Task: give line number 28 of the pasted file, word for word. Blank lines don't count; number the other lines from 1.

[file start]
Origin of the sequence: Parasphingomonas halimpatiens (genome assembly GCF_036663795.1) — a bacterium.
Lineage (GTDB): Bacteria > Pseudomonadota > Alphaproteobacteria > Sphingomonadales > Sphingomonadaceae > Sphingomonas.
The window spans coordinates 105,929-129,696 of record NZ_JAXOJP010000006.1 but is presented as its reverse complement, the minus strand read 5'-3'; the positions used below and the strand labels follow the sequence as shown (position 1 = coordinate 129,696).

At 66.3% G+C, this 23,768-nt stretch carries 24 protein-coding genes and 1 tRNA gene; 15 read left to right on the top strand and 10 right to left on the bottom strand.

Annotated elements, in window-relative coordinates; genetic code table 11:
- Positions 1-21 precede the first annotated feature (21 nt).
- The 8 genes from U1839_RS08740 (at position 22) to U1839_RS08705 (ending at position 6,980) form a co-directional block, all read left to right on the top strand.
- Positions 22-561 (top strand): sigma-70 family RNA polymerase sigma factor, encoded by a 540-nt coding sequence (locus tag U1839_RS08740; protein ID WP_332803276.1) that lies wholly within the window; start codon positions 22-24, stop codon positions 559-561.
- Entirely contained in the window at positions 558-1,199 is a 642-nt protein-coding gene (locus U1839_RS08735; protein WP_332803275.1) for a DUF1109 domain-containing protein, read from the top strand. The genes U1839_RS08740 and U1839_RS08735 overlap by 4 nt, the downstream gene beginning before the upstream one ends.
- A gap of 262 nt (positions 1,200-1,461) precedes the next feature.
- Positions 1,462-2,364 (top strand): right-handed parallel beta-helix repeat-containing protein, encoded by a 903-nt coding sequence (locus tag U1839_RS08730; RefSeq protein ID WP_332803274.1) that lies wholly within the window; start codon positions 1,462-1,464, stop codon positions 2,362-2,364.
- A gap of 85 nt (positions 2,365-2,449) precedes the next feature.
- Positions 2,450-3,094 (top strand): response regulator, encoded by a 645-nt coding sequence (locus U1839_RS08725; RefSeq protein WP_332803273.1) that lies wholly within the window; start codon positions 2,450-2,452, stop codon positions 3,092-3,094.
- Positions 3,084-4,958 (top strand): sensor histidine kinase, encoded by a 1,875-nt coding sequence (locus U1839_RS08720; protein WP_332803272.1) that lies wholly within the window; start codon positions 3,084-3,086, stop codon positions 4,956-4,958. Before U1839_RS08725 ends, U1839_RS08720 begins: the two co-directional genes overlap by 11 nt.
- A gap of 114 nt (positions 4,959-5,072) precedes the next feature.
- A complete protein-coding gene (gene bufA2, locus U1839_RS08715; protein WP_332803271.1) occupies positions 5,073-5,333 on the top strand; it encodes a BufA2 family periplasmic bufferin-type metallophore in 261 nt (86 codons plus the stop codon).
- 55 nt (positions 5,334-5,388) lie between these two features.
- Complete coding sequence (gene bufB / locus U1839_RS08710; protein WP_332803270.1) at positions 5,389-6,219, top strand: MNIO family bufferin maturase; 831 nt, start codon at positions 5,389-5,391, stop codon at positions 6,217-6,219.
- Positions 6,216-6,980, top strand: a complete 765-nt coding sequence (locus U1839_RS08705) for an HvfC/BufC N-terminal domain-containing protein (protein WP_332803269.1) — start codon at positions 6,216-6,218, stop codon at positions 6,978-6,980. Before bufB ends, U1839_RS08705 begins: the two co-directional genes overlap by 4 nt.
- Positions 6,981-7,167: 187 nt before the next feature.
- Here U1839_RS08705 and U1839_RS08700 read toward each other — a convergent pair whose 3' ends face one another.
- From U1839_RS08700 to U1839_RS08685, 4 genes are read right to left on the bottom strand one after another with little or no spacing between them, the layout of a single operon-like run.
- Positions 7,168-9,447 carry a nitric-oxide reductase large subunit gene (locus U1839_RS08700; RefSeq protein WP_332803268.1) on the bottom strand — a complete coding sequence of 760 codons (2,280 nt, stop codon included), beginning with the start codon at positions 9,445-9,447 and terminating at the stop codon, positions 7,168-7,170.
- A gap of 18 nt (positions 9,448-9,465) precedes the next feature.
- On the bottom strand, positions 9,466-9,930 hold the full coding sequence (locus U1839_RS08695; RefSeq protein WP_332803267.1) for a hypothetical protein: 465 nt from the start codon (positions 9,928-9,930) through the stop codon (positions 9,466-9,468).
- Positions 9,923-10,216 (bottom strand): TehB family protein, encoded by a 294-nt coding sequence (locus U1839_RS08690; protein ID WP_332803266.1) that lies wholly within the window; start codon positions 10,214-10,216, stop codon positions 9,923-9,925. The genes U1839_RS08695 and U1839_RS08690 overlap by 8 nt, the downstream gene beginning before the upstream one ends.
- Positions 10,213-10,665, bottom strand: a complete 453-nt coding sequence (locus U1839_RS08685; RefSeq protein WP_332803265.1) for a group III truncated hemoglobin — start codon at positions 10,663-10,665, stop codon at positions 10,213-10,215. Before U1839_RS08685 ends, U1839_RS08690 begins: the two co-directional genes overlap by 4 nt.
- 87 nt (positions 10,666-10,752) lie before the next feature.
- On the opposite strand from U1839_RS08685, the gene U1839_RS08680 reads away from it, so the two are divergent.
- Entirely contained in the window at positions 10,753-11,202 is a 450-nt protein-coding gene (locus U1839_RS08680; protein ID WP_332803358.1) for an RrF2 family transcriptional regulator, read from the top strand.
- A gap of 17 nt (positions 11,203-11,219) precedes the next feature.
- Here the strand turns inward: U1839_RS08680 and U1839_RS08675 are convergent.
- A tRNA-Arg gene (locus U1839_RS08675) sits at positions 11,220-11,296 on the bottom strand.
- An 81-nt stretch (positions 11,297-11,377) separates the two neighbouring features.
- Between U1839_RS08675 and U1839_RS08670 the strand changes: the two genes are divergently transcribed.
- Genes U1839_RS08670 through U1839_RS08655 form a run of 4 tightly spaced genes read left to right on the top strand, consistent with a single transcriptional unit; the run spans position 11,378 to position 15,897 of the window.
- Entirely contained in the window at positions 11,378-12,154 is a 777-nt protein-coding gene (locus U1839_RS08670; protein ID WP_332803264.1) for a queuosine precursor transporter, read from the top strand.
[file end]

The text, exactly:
- 87 nt (positions 10,666-10,752) lie before the next feature.